Use does not imply worth

It’s easy to conflate the use of something with the worthwhile use of something. In other words, using something in a valuable fashion.

Just because somebody uses something, doesn’t mean it provides them with value, let alone more value than it costs.

Because value is subjective, I’ll give an example of my own. Email. Something that can be both worthwhile and not worthwhile. Sometimes I use email to reply to things that I shouldn’t reply to. I get caught up in the moment of checking my email. It would be faulty to assume that an email system is worthwhile simply because I use it.

Unfortunately, many organizations measure success in terms of use. They keep what customers use. Things that aren’t used as heavily aren’t kept around.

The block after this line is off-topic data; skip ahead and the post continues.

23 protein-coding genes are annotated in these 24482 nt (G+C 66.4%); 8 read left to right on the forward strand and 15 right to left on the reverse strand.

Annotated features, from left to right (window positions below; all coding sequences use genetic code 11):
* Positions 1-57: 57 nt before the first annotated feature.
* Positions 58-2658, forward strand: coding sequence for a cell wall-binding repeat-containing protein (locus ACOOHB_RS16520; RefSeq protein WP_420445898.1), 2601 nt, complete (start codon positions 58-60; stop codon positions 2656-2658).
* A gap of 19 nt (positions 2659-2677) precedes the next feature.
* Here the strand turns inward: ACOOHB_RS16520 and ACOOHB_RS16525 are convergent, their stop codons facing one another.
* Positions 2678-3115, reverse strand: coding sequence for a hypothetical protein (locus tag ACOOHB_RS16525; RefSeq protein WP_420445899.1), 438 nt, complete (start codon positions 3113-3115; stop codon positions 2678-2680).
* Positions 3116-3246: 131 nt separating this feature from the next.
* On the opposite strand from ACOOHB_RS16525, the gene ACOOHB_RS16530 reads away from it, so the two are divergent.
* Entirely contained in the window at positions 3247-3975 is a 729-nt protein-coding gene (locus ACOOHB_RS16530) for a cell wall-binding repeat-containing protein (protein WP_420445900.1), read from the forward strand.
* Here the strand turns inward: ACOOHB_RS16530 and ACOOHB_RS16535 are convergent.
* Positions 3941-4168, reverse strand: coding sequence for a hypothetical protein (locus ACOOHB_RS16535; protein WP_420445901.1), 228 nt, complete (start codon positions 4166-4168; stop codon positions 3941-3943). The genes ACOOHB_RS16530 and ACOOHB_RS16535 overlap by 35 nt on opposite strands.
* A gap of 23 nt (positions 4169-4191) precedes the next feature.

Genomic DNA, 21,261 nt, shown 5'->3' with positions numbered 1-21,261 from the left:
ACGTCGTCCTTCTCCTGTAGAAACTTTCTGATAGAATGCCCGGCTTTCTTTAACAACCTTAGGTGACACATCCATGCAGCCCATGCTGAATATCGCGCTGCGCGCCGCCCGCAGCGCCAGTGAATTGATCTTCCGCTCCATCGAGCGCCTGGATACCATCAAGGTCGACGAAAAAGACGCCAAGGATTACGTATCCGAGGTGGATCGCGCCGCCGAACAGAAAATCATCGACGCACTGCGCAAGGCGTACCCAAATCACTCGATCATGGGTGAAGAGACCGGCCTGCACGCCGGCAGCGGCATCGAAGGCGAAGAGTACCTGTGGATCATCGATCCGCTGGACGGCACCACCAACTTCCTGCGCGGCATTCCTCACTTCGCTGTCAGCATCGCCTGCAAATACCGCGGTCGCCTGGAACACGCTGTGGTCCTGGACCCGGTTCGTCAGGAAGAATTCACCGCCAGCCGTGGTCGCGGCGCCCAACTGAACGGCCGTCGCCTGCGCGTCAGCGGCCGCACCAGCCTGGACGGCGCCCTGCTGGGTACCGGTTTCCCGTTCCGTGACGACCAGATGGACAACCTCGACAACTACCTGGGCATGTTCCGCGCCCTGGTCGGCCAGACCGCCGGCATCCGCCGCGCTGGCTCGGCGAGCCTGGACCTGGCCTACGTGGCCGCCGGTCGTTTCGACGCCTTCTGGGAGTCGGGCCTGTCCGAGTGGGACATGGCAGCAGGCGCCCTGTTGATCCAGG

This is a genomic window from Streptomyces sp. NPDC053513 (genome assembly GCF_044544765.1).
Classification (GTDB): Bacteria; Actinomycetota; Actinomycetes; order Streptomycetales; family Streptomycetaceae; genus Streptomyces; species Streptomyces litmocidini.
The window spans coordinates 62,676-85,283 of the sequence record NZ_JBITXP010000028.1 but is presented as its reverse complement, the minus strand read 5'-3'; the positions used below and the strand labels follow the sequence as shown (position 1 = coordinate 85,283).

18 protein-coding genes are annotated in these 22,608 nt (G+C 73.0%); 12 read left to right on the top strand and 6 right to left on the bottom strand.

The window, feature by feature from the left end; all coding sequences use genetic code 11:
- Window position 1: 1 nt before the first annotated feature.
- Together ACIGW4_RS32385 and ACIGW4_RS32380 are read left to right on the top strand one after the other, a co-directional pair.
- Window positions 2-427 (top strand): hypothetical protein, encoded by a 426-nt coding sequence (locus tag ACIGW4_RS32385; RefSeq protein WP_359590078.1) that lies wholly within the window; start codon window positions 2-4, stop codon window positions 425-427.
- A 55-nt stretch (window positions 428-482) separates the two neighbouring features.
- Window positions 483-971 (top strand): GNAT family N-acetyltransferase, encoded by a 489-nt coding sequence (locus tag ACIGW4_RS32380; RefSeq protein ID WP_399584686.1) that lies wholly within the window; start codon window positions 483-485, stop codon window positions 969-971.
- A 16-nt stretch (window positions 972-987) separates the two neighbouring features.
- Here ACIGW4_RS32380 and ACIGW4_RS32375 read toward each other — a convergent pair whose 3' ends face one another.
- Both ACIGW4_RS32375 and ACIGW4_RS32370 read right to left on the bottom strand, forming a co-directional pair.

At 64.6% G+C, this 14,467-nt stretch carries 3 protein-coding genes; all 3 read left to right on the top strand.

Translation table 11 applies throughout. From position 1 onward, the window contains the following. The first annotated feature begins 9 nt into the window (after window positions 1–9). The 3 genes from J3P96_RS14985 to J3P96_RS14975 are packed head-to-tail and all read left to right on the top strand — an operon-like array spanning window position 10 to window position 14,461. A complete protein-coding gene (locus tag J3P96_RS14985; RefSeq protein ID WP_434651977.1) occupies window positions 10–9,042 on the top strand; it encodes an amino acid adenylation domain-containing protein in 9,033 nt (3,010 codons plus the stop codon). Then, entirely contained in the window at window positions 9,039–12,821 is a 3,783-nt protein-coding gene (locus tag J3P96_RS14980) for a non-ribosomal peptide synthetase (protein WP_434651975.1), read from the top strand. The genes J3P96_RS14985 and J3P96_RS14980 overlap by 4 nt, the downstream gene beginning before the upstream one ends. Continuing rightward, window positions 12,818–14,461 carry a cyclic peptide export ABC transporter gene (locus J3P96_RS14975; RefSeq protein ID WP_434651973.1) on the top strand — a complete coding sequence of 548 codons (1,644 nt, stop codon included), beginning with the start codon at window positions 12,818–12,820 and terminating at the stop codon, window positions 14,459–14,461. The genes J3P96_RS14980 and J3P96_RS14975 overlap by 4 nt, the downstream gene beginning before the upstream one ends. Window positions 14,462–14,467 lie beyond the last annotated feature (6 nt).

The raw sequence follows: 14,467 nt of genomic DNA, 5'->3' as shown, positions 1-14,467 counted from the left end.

The sad part is, the things that are used less often, could be much more worthwhile. If you have two things you provide to customers, let’s say offering A and offering B. Let’s say A is used 1/100th as much as B.

If you couldn’t continue to offer both A and B, at first glance it may seem logical to get rid of A. But, offering A may provide 1000x times the value to your customers, compared to offering B. In this situation, wouldn’t it make sense to get rid of B, not A?